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Scout Letter

Message from Mallory Stephens

Subject: Reminiscences of the Boy Scouts of America Brewster Troop One

My recollections of the Boy Scouts of America, Brewster Troop, are from seventy years ago and may not be totally accurate, but here goes.

The first scoutmaster that I remember was J. Wellington Truran (of the Brewster Truran Family). He was known to the students as “Wimpy”.

He was the science teacher for the Brewster School (grades six through twelve).

My brother,Willis H. Stephens, Eddie and Jimmy Collins (fraternal twins) who lived on Center Street were members of the troop.

My brother was given the choice of “behaving or leaving”. He chose to leave. It’s my understanding the Collins twins were asked to leave.

When I joined in 1942 ,the scoutmaster was William Henthorne, an antique dealer, who lived on Route 6 in Drewville just west of Mastrangelo’s restaurant ( later named Tom’s restaurant and now the Southeast Grill).

He was a tall, easy going man with a moustache.

I don’t think there were more than ten or twelve members, but at most meetings there were only three or four.

Some of the members were Leslie Churchill, Richard Johnston,? Alex Sinclair,? Bob Sinclair.

Occasionally on Saturdays we would work for the war effort collecting scrap metal old tires, cooking grease, aluminum foil, etc.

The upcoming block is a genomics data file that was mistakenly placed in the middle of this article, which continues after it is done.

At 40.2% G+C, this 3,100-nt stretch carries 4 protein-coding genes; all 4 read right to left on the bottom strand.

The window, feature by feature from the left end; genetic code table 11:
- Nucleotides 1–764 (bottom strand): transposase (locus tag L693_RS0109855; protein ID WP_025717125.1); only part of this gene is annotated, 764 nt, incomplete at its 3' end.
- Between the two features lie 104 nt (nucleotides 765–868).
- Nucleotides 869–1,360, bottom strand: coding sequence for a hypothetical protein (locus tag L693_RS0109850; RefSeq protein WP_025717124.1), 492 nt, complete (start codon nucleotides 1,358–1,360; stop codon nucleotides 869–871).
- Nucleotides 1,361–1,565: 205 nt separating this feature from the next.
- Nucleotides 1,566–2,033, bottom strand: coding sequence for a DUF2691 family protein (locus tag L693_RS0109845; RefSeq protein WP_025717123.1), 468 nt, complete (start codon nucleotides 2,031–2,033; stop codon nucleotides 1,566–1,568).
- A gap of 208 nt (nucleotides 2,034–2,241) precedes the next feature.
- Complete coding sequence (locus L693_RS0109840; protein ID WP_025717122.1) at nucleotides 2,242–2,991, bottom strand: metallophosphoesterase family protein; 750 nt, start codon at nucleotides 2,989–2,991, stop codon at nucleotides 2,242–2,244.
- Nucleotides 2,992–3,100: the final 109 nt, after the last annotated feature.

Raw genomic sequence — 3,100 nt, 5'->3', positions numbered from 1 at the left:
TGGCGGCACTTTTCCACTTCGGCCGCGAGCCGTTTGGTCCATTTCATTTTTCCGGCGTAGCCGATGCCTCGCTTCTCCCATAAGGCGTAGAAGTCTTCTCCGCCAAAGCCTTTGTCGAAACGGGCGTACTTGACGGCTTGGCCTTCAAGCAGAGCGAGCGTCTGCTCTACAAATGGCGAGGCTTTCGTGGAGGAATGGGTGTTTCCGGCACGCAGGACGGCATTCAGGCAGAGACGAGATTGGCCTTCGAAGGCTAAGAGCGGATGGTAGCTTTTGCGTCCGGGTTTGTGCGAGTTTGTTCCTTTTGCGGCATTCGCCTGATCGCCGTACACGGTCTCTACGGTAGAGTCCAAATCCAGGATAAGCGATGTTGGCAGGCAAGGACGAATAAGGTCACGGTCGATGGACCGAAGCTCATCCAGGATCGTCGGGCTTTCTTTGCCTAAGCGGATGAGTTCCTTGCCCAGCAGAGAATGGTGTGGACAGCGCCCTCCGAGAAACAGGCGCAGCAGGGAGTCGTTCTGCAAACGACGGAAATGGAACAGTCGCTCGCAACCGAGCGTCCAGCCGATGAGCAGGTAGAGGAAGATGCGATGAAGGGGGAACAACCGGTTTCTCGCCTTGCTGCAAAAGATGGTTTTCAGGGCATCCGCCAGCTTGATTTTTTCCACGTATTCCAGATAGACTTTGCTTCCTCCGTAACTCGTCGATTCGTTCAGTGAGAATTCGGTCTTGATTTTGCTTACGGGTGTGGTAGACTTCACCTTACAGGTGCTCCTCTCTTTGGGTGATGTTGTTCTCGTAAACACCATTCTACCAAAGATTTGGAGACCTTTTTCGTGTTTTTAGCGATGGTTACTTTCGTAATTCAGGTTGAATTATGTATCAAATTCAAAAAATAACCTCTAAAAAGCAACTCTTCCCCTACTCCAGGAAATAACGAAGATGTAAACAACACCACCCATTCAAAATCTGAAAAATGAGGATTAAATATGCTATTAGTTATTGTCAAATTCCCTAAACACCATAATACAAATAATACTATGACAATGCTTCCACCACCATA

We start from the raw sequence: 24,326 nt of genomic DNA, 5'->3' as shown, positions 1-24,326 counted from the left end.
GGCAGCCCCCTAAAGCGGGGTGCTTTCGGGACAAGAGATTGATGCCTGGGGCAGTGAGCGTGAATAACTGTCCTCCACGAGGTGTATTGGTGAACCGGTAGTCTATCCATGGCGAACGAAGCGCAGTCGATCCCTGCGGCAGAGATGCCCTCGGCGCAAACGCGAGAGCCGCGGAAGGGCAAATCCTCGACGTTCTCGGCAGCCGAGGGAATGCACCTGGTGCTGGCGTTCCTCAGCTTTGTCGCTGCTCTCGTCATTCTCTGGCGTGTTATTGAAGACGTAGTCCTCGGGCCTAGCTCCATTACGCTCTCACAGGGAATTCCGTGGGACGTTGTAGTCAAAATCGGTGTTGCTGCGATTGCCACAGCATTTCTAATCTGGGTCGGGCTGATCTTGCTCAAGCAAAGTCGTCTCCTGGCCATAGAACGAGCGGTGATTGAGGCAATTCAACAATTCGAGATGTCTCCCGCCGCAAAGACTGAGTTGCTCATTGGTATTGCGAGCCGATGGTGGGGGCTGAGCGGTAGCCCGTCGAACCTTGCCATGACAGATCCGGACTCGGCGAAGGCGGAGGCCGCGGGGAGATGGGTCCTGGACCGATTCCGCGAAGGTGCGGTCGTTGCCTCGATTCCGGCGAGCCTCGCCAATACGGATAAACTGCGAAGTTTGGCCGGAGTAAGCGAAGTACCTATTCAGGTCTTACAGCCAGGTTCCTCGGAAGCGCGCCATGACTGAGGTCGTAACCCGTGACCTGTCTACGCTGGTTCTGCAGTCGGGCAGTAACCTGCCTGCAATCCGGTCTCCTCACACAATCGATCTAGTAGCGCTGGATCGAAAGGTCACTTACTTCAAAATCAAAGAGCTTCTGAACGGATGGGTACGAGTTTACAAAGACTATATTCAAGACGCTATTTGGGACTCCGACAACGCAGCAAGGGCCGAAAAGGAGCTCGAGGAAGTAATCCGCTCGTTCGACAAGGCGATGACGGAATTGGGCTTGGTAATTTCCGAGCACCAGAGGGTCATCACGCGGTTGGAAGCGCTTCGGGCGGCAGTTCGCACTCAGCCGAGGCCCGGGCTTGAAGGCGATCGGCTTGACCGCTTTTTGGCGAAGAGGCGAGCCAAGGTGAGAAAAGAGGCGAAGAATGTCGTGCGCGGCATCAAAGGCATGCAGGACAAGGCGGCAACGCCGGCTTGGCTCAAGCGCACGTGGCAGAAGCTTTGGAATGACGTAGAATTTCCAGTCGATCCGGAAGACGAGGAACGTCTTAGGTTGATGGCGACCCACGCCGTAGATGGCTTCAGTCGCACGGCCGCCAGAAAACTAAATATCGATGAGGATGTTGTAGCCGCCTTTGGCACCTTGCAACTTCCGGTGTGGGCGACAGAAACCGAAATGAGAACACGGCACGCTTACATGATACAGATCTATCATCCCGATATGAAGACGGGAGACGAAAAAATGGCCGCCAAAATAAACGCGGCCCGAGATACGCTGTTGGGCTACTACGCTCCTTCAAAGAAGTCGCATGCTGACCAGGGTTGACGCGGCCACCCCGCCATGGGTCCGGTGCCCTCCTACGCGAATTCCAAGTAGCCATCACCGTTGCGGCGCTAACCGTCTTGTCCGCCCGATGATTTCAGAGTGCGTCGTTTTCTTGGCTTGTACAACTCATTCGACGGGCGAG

I think the next Scoutmaster might have been Mr. Podewils (? spelling).

After Mr. Truran retired, there was a vacancy for one or two years during which there were several temporary science teachers including the principal, Herman Donnelly,until Mr. Podewils arrived.

On Saturdays he would take two or three students on hikes.

We walked all around Marvin’s Mountain looking at the mine entrance the first time.

On subsequent hikes we would start on Marvin’s Mtn.and then walk along the ridge south as far down as Croton falls looking at other mine holes and the large rusted smelters used to melt the iron ore ( ? Bessemer Process).

It was a wonderful way to spend the day and learn a little bit about the old mines.

As I remember, to pass the cooking merit badge one had to prepare and serve a four course meal (appetizer or soup, salad, main course consisting of meat or fish potatoes and vegetables,and dessert).

I had three fires all burning at the same time and was very busy.

Mr. Henthorne was there to pass or fail on this venture and also my friend, Charlie Bruno, whom I had invited.

Charlie, who was always a hellraiser, had previously suggested that my chances of passing would be better if we served some wine with dinner. Although it was against the rules, we offered Mr.Henthorne a red wine several times before we started to eat and finally he accepted.

Charlie kept his glass full while I served the food and we all ate.

After the rather average meal was over, Mr. Henthorne got up and with a slight stagger walked off proclaiming what a fine meal and repast he had just enjoyed.

As soon as he was out of earshot Charlie turned to me and said ” If he thought that was a good meal, his wife must be a terrible cook!”

Hope this is helpful.

Mallory Stephens,
Life Scout (1945)

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